Ron Kahn: Seller Notes – Panacea or Pain?

So you finally find this great acquisition – one of your targeted industries, consistent performance, great prospects and strong management team. Oh yeah, it does have a couple of blemishes – some customer concentration, for one, but you’re comfortable with that. What nags at you are the two owners who started the company and are very active in the day to day management of the company. During the acquisition process they continued to state that, despite making a lot of money off the sale, they want to stay active and grow the business. You think you believe them but you’re just not sure because if they decide to go fishing instead of to work…

And then it hits you – let’s get the owners to take back some paper! Simple, or so you thought.

The first step is deciding whether the owners should be rolling over in to a debt or equity security. As a buyer, you’re likely to prefer the seller roll in to debt so you can keep all the upside to yourself. But as a seller, despite the priority you get from having a debt instrument, you probably prefer to roll in as equity. The new company is either likely to be successful and meet all its obligations or crash and burn with little available for anything but the secured debtholders. If the odds of the company having value just through a seller note and leaving nothing for the equity seem remote, and if the capital structure the new buyers are putting in place is prudent, then a seller is likely to throw the dice and go for an equity rollover, instead of a debt rollover.

But that leads to the next set of issues – does everyone invest in the same equity security or does actual cash trump rollover equity? If it’s the latter, two (or more) classes of stock are needed. It’s not uncommon to see most buyers’ investment come in the form of preferred stock, with a payment-in-kind (PIK) dividend, to insure they get all their capital back, plus some marginal return, usually six to eight percent, before the rollover equity is in the money. And since this concept is often a hard one to convince a seller to accept, how the actual common equity is divided becomes another key issue. Finally, voting issues and other corporate governance issues can also lead to some interesting discussions between you and the management team of your new business.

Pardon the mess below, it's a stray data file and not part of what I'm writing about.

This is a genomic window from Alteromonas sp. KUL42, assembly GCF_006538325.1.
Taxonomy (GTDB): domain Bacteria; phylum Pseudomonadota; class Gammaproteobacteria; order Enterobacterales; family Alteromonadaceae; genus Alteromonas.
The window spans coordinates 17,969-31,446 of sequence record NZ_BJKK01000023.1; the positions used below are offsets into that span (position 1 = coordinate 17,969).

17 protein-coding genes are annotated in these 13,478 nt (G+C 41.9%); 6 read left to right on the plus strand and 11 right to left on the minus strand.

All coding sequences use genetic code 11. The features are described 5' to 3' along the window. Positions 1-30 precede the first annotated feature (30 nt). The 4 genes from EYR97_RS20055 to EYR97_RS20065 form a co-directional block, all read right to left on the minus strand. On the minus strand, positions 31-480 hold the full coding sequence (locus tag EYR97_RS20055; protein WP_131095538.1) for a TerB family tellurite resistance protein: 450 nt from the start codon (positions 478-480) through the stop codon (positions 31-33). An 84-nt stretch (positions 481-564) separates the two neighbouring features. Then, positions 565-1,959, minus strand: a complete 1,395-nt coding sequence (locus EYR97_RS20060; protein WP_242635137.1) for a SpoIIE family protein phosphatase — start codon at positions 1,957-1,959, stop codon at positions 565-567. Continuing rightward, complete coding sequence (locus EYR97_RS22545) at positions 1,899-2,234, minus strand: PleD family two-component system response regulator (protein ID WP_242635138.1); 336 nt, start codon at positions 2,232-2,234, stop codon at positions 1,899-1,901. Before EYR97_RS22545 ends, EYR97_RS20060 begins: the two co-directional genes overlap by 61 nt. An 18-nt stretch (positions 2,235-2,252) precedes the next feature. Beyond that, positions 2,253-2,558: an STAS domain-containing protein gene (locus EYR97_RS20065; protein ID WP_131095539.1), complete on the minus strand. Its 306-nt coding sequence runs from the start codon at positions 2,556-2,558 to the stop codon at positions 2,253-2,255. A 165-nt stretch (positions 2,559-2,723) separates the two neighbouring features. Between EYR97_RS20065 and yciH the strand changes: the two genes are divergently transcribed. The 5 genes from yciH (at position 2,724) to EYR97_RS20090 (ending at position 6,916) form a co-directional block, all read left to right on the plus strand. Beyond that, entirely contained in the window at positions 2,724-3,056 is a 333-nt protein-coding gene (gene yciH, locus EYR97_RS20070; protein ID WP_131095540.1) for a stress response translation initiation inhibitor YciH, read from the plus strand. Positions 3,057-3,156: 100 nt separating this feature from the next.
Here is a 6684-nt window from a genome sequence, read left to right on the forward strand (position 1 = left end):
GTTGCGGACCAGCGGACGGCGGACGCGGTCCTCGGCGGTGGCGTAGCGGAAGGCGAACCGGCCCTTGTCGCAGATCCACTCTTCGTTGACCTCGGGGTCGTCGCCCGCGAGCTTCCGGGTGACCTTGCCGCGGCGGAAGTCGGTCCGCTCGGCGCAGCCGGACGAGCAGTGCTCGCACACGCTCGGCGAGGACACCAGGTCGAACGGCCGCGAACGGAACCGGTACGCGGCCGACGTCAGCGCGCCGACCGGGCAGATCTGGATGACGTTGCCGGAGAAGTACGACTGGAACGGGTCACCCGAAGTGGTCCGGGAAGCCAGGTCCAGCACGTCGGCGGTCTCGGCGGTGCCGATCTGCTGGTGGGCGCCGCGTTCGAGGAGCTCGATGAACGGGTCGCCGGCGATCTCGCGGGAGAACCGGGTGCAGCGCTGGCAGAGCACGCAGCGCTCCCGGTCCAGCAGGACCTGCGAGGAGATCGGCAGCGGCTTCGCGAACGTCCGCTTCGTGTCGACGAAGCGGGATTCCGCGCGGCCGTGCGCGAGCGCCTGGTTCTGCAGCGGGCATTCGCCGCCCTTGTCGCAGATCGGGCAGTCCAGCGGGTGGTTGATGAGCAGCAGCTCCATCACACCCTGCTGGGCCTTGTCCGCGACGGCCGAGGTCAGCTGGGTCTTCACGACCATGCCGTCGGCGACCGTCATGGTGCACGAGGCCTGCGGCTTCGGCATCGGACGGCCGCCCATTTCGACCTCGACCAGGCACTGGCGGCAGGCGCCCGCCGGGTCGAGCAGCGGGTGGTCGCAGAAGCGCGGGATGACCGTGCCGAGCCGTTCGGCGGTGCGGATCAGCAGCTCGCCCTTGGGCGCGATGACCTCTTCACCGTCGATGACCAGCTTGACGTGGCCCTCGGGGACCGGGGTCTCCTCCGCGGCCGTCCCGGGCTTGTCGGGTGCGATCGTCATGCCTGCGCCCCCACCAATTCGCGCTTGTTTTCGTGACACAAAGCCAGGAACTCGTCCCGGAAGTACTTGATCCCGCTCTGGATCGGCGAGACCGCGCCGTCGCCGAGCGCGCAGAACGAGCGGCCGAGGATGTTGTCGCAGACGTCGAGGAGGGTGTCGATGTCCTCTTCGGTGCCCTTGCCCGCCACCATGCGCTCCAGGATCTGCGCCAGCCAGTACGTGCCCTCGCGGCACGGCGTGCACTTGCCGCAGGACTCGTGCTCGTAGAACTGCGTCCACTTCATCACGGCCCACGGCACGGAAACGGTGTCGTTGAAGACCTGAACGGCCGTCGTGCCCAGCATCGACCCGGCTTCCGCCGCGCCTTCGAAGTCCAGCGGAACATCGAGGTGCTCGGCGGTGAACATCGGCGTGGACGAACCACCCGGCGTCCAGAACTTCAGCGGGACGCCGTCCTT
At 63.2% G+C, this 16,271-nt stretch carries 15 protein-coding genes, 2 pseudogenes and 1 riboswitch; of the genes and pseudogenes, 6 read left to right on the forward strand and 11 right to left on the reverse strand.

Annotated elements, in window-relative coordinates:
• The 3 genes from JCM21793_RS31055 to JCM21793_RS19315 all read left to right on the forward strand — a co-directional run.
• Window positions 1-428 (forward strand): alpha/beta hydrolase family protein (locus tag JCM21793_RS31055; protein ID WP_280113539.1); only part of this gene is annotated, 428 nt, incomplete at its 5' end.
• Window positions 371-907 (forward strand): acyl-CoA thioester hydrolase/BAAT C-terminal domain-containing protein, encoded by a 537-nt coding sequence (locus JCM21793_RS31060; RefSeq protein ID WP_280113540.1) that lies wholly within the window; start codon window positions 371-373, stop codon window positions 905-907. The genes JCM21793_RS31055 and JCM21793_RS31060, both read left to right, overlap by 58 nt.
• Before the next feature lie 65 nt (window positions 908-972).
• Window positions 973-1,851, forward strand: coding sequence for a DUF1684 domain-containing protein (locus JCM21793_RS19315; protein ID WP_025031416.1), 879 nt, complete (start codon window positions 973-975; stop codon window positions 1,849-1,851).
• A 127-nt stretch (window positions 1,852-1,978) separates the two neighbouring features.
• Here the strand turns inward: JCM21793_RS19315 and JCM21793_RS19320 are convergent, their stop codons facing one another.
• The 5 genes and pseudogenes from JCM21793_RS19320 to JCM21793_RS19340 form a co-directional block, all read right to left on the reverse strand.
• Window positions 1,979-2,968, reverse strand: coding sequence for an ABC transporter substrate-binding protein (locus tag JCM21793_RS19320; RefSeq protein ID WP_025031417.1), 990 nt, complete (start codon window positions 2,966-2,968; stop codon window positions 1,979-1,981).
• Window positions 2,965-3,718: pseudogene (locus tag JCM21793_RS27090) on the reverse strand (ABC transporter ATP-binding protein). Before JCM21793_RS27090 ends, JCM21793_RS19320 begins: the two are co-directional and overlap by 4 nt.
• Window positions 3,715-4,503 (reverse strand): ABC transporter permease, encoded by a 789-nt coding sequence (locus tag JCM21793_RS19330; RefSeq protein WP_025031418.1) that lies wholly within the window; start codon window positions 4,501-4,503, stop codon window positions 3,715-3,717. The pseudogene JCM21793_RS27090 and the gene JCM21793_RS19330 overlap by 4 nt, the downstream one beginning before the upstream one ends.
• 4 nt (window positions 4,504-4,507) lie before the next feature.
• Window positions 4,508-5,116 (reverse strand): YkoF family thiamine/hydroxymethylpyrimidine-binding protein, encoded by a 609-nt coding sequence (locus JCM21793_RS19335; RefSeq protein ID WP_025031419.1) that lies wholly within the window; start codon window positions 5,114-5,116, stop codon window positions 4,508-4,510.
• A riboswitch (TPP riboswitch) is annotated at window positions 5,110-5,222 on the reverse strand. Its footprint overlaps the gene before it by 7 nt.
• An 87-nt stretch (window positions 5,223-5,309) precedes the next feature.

So, you begin to re-think the situation and wonder if the sellers will continue to be interested if they roll some proceeds in to a debt security, rather than an equity security. But, unfortunately, that too brings up some issues. Of course the sellers want some current interest on their debt as well as some amortization but when you reveal to your lenders the exiting news that the seller is willing to roll in as debt rather than equity you’re dismayed by their reaction: if the seller note is interest-bearing debt it counts towards your leverage multiples and may merely replace the debt the lenders offered. And amortization gives the sellers a ranking that may result in the need for more junior debt rather than senior.

So, given all of that, you start to reconsider whether maybe it’s just easier to pay the sellers all cash and bring in new management after all.

Ronald Kahn is a managing director with Lincoln International. The opinions expressed here are entirely his own.